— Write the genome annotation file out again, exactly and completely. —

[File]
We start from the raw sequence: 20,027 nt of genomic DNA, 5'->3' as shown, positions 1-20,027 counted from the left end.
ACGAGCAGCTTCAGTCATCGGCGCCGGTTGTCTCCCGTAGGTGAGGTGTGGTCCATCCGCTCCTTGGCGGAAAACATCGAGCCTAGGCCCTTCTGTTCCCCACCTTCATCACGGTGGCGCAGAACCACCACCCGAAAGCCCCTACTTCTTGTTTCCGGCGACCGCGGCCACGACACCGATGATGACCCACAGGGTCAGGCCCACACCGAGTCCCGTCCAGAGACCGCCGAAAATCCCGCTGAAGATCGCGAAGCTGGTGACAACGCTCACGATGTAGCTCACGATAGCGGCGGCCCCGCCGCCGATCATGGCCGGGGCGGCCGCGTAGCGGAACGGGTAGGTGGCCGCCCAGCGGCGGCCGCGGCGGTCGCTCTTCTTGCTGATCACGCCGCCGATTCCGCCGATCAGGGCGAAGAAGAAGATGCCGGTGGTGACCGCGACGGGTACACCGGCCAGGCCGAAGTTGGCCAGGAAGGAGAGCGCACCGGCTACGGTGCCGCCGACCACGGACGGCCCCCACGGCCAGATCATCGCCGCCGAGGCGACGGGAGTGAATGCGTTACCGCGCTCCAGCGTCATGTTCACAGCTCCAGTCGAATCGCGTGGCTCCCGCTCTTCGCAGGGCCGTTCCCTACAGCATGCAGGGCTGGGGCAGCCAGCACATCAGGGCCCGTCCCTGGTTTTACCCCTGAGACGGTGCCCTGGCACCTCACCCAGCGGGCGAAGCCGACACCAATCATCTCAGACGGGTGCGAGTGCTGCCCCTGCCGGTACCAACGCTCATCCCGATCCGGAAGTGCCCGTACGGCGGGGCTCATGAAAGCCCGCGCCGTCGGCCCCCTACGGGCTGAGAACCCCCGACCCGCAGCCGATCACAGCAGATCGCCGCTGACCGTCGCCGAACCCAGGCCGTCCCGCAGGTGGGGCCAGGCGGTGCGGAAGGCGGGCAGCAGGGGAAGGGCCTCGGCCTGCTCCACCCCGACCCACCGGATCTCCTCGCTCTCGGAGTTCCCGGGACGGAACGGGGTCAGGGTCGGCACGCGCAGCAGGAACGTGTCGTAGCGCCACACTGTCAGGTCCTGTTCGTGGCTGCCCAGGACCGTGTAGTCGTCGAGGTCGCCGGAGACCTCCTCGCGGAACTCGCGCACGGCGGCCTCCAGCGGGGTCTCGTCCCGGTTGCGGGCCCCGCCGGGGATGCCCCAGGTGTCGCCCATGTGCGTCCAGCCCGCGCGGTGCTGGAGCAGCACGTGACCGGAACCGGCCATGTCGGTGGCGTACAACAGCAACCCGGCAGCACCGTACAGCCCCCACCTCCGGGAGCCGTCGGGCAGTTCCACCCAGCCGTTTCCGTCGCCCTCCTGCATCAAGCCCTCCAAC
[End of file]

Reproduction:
We start from the raw sequence: 20,027 nt of genomic DNA, 5'->3' as shown, positions 1-20,027 counted from the left end.
ACGAGCAGCTTCAGTCATCGGCGCCGGTTGTCTCCCGTAGGTGAGGTGTGGTCCATCCGCTCCTTGGCGGAAAACATCGAGCCTAGGCCCTTCTGTTCCCCACCTTCATCACGGTGGCGCAGAACCACCACCCGAAAGCCCCTACTTCTTGTTTCCGGCGACCGCGGCCACGACACCGATGATGACCCACAGGGTCAGGCCCACACCGAGTCCCGTCCAGAGACCGCCGAAAATCCCGCTGAAGATCGCGAAGCTGGTGACAACGCTCACGATGTAGCTCACGATAGCGGCGGCCCCGCCGCCGATCATGGCCGGGGCGGCCGCGTAGCGGAACGGGTAGGTGGCCGCCCAGCGGCGGCCGCGGCGGTCGCTCTTCTTGCTGATCACGCCGCCGATTCCGCCGATCAGGGCGAAGAAGAAGATGCCGGTGGTGACCGCGACGGGTACACCGGCCAGGCCGAAGTTGGCCAGGAAGGAGAGCGCACCGGCTACGGTGCCGCCGACCACGGACGGCCCCCACGGCCAGATCATCGCCGCCGAGGCGACGGGAGTGAATGCGTTACCGCGCTCCAGCGTCATGTTCACAGCTCCAGTCGAATCGCGTGGCTCCCGCTCTTCGCAGGGCCGTTCCCTACAGCATGCAGGGCTGGGGCAGCCAGCACATCAGGGCCCGTCCCTGGTTTTACCCCTGAGACGGTGCCCTGGCACCTCACCCAGCGGGCGAAGCCGACACCAATCATCTCAGACGGGTGCGAGTGCTGCCCCTGCCGGTACCAACGCTCATCCCGATCCGGAAGTGCCCGTACGGCGGGGCTCATGAAAGCCCGCGCCGTCGGCCCCCTACGGGCTGAGAACCCCCGACCCGCAGCCGATCACAGCAGATCGCCGCTGACCGTCGCCGAACCCAGGCCGTCCCGCAGGTGGGGCCAGGCGGTGCGGAAGGCGGGCAGCAGGGGAAGGGCCTCGGCCTGCTCCACCCCGACCCACCGGATCTCCTCGCTCTCGGAGTTCCCGGGACGGAACGGGGTCAGGGTCGGCACGCGCAGCAGGAACGTGTCGTAGCGCCACACTGTCAGGTCCTGTTCGTGGCTGCCCAGGACCGTGTAGTCGTCGAGGTCGCCGGAGACCTCCTCGCGGAACTCGCGCACGGCGGCCTCCAGCGGGGTCTCGTCCCGGTTGCGGGCCCCGCCGGGGATGCCCCAGGTGTCGCCCATGTGCGTCCAGCCCGCGCGGTGCTGGAGCAGCACGTGACCGGAACCGGCCATGTCGGTGGCGTACAACAGCAACCCGGCAGCACCGTACAGCCCCCACCTCCGGGAGCCGTCGGGCAGTTCCACCCAGCCGTTTCCGTCGCCCTCCTGCATCAAGCCCTCCAAC